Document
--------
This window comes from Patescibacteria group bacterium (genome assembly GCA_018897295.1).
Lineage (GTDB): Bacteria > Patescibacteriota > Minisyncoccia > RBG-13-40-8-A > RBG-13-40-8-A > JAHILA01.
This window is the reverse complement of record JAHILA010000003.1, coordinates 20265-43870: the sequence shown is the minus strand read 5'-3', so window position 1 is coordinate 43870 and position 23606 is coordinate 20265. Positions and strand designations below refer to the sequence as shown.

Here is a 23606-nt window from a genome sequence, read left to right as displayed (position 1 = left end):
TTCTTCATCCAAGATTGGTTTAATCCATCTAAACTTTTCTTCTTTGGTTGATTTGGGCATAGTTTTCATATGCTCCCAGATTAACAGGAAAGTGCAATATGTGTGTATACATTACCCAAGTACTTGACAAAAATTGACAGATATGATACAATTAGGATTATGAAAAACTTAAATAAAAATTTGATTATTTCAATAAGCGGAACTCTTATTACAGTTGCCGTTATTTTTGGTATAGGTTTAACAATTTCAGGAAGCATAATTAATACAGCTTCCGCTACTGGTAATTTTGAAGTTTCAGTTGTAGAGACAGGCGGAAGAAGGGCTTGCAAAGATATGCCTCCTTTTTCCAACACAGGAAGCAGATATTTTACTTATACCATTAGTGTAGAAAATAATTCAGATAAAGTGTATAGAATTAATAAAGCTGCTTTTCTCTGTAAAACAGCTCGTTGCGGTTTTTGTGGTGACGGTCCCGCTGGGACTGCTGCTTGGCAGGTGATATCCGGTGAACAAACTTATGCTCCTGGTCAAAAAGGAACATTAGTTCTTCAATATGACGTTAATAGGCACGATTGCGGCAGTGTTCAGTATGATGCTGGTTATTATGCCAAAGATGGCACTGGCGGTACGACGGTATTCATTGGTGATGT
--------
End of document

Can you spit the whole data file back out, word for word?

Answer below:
This window comes from Patescibacteria group bacterium (genome assembly GCA_018897295.1).
Lineage (GTDB): Bacteria > Patescibacteriota > Minisyncoccia > RBG-13-40-8-A > RBG-13-40-8-A > JAHILA01.
This window is the reverse complement of record JAHILA010000003.1, coordinates 20265-43870: the sequence shown is the minus strand read 5'-3', so window position 1 is coordinate 43870 and position 23606 is coordinate 20265. Positions and strand designations below refer to the sequence as shown.

Here is a 23606-nt window from a genome sequence, read left to right as displayed (position 1 = left end):
TTCTTCATCCAAGATTGGTTTAATCCATCTAAACTTTTCTTCTTTGGTTGATTTGGGCATAGTTTTCATATGCTCCCAGATTAACAGGAAAGTGCAATATGTGTGTATACATTACCCAAGTACTTGACAAAAATTGACAGATATGATACAATTAGGATTATGAAAAACTTAAATAAAAATTTGATTATTTCAATAAGCGGAACTCTTATTACAGTTGCCGTTATTTTTGGTATAGGTTTAACAATTTCAGGAAGCATAATTAATACAGCTTCCGCTACTGGTAATTTTGAAGTTTCAGTTGTAGAGACAGGCGGAAGAAGGGCTTGCAAAGATATGCCTCCTTTTTCCAACACAGGAAGCAGATATTTTACTTATACCATTAGTGTAGAAAATAATTCAGATAAAGTGTATAGAATTAATAAAGCTGCTTTTCTCTGTAAAACAGCTCGTTGCGGTTTTTGTGGTGACGGTCCCGCTGGGACTGCTGCTTGGCAGGTGATATCCGGTGAACAAACTTATGCTCCTGGTCAAAAAGGAACATTAGTTCTTCAATATGACGTTAATAGGCACGATTGCGGCAGTGTTCAGTATGATGCTGGTTATTATGCCAAAGATGGCACTGGCGGTACGACGGTATTCATTGGTGATGT